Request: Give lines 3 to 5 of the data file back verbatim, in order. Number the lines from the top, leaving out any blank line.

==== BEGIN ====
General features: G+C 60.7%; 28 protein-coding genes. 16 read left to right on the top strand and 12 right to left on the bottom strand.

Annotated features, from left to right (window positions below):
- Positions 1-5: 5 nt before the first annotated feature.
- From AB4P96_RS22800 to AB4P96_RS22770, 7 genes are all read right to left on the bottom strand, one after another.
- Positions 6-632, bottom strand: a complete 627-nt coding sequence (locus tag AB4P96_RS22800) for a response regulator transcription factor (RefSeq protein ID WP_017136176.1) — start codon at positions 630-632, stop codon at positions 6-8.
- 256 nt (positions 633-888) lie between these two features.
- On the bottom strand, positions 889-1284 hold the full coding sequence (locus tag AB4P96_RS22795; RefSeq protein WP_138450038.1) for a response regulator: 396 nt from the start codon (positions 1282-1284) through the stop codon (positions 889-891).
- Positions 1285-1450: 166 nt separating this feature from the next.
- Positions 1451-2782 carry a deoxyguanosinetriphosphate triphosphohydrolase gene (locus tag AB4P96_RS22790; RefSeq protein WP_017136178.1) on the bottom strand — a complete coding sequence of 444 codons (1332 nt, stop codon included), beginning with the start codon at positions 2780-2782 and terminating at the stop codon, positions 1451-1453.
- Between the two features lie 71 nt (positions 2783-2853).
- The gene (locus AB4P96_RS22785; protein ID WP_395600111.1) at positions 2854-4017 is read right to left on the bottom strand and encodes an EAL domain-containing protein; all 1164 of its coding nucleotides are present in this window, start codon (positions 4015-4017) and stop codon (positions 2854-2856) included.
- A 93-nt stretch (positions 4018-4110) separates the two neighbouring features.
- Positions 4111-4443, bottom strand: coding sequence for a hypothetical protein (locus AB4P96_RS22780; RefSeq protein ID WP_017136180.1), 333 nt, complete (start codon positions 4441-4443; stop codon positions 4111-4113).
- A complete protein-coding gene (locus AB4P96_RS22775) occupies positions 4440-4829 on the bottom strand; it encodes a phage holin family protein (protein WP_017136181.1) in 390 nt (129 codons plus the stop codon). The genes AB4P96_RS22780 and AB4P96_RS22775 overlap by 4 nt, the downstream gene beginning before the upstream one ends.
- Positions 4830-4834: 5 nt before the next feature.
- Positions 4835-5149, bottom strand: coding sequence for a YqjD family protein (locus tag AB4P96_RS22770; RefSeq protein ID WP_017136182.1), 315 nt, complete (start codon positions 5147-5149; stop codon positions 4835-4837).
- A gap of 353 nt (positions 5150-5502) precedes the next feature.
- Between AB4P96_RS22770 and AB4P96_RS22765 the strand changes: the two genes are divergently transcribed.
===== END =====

- Positions 1-5: 5 nt before the first annotated feature.
- From AB4P96_RS22800 to AB4P96_RS22770, 7 genes are all read right to left on the bottom strand, one after another.
- Positions 6-632, bottom strand: a complete 627-nt coding sequence (locus tag AB4P96_RS22800) for a response regulator transcription factor (RefSeq protein ID WP_017136176.1) — start codon at positions 630-632, stop codon at positions 6-8.